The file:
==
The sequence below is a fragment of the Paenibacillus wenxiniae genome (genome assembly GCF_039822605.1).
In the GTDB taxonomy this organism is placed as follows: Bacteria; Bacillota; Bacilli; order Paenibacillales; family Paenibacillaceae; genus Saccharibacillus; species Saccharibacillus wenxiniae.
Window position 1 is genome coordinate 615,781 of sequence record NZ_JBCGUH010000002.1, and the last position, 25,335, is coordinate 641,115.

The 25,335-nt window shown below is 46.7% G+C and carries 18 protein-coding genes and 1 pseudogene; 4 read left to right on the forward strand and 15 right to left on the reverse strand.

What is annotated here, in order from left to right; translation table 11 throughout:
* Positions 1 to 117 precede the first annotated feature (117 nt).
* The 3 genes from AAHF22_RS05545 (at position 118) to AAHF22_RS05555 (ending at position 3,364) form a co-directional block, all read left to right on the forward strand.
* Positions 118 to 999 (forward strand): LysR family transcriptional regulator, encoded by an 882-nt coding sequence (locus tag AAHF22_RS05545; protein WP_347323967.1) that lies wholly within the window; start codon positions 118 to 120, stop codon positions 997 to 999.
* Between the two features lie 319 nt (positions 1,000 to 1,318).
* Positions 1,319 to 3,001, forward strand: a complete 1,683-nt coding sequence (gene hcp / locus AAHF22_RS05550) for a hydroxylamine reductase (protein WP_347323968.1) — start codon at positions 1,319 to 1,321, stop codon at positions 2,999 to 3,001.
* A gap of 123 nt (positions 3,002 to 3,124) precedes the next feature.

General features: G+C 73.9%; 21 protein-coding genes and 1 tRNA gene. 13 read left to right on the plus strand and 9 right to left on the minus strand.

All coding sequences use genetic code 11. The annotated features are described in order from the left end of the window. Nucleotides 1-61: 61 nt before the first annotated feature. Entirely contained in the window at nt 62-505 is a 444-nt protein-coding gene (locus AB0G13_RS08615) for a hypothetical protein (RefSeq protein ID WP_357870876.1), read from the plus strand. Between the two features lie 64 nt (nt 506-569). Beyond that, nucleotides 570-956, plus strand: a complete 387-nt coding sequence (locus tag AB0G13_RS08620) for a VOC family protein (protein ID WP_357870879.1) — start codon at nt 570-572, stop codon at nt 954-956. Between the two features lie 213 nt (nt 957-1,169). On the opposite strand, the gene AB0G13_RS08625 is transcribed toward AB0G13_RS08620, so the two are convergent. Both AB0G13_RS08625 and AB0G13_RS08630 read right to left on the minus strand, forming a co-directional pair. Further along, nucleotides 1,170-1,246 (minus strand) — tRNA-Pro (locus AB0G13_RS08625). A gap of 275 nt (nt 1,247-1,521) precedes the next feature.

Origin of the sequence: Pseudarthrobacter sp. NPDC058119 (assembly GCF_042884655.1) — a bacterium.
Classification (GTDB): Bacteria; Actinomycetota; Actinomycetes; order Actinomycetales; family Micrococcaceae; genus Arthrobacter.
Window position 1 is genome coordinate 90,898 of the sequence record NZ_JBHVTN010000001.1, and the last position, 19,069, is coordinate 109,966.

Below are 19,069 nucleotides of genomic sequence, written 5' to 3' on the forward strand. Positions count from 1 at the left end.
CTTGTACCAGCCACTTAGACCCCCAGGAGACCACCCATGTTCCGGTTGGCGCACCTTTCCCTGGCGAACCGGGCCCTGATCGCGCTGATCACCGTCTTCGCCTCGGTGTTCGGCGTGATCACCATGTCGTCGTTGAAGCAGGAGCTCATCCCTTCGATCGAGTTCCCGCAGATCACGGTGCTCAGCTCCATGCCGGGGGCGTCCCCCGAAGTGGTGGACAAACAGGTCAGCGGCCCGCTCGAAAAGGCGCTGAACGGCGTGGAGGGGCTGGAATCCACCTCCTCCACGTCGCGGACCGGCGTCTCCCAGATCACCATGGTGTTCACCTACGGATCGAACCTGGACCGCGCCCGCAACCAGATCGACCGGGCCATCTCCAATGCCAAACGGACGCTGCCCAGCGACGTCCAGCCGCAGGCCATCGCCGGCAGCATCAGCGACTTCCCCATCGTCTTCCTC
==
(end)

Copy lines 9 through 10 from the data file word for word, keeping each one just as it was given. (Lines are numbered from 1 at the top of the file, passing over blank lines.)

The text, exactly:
* Between the two features lie 319 nt (positions 1,000 to 1,318).
* Positions 1,319 to 3,001, forward strand: a complete 1,683-nt coding sequence (gene hcp / locus AAHF22_RS05550) for a hydroxylamine reductase (protein WP_347323968.1) — start codon at positions 1,319 to 1,321, stop codon at positions 2,999 to 3,001.